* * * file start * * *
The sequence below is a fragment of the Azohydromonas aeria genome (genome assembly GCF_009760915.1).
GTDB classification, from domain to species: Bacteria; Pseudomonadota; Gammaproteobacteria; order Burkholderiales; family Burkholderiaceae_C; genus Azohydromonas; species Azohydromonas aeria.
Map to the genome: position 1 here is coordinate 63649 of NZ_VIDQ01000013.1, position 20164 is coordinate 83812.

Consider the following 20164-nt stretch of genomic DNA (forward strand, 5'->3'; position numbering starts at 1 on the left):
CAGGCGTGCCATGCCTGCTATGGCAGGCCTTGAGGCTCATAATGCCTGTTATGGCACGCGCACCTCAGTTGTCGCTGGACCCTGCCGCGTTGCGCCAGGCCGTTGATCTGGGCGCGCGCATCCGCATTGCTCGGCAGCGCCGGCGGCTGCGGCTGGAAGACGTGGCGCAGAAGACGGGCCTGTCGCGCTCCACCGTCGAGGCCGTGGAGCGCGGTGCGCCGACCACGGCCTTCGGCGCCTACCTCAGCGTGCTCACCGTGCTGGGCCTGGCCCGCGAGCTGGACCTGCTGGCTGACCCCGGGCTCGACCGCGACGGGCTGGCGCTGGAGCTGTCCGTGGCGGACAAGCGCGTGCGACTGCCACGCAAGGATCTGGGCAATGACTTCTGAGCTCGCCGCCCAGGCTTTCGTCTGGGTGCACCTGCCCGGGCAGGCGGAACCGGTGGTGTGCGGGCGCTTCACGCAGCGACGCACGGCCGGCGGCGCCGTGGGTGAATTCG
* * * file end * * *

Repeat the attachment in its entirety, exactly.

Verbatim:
The sequence below is a fragment of the Azohydromonas aeria genome (genome assembly GCF_009760915.1).
GTDB classification, from domain to species: Bacteria; Pseudomonadota; Gammaproteobacteria; order Burkholderiales; family Burkholderiaceae_C; genus Azohydromonas; species Azohydromonas aeria.
Map to the genome: position 1 here is coordinate 63649 of NZ_VIDQ01000013.1, position 20164 is coordinate 83812.

Consider the following 20164-nt stretch of genomic DNA (forward strand, 5'->3'; position numbering starts at 1 on the left):
CAGGCGTGCCATGCCTGCTATGGCAGGCCTTGAGGCTCATAATGCCTGTTATGGCACGCGCACCTCAGTTGTCGCTGGACCCTGCCGCGTTGCGCCAGGCCGTTGATCTGGGCGCGCGCATCCGCATTGCTCGGCAGCGCCGGCGGCTGCGGCTGGAAGACGTGGCGCAGAAGACGGGCCTGTCGCGCTCCACCGTCGAGGCCGTGGAGCGCGGTGCGCCGACCACGGCCTTCGGCGCCTACCTCAGCGTGCTCACCGTGCTGGGCCTGGCCCGCGAGCTGGACCTGCTGGCTGACCCCGGGCTCGACCGCGACGGGCTGGCGCTGGAGCTGTCCGTGGCGGACAAGCGCGTGCGACTGCCACGCAAGGATCTGGGCAATGACTTCTGAGCTCGCCGCCCAGGCTTTCGTCTGGGTGCACCTGCCCGGGCAGGCGGAACCGGTGGTGTGCGGGCGCTTCACGCAGCGACGCACGGCCGGCGGCGCCGTGGGTGAATTCG